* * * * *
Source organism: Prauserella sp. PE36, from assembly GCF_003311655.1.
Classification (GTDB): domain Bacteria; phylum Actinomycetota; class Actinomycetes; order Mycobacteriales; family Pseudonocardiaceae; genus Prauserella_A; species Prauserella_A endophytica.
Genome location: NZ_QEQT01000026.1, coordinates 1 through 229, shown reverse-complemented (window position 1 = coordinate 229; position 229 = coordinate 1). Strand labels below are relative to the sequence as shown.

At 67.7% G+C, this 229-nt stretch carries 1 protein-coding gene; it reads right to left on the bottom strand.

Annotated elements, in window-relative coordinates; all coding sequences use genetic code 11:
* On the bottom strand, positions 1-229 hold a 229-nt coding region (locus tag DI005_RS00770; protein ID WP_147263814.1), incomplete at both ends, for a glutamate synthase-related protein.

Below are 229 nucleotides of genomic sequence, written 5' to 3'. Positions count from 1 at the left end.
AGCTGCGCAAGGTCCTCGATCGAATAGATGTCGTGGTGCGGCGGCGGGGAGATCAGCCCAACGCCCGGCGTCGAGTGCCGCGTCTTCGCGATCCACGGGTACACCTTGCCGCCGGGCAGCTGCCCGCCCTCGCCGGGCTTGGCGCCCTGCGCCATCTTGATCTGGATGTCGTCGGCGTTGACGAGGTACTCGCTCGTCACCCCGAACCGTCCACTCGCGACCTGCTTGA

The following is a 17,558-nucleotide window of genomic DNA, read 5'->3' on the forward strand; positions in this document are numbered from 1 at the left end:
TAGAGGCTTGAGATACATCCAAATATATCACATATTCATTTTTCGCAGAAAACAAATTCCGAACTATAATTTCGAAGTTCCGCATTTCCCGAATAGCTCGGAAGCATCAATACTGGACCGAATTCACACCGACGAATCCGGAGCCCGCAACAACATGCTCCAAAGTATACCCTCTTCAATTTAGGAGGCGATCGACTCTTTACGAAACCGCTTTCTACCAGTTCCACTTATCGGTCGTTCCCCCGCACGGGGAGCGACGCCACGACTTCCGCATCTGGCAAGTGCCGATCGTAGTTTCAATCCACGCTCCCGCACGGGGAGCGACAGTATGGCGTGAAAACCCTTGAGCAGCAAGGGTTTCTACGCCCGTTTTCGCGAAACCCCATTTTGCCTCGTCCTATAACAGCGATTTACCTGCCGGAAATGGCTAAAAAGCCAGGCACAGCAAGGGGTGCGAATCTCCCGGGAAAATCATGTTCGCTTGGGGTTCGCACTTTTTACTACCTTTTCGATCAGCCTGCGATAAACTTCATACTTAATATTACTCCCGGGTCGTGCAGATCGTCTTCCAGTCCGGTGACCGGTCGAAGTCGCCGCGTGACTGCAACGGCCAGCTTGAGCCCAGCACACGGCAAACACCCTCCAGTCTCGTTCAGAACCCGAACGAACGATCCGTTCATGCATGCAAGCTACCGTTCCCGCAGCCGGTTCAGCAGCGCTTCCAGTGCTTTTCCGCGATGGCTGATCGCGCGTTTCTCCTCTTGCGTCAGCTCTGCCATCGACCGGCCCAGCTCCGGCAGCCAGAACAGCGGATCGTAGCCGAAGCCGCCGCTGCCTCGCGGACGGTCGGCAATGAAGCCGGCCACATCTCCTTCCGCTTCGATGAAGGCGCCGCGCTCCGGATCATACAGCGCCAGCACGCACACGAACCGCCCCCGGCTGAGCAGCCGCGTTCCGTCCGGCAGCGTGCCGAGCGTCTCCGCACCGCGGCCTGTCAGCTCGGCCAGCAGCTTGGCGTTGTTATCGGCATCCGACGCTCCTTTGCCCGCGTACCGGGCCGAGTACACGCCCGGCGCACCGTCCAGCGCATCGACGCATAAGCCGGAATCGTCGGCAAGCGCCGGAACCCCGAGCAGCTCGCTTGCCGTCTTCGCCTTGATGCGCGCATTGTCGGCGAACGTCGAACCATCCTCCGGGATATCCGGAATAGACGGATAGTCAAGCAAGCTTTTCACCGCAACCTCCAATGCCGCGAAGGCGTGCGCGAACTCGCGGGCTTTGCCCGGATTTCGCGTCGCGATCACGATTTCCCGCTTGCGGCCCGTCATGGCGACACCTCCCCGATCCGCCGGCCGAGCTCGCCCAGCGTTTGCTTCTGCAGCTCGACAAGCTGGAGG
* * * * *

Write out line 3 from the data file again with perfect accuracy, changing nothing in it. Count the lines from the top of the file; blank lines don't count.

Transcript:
Genome location: NZ_QEQT01000026.1, coordinates 1 through 229, shown reverse-complemented (window position 1 = coordinate 229; position 229 = coordinate 1). Strand labels below are relative to the sequence as shown.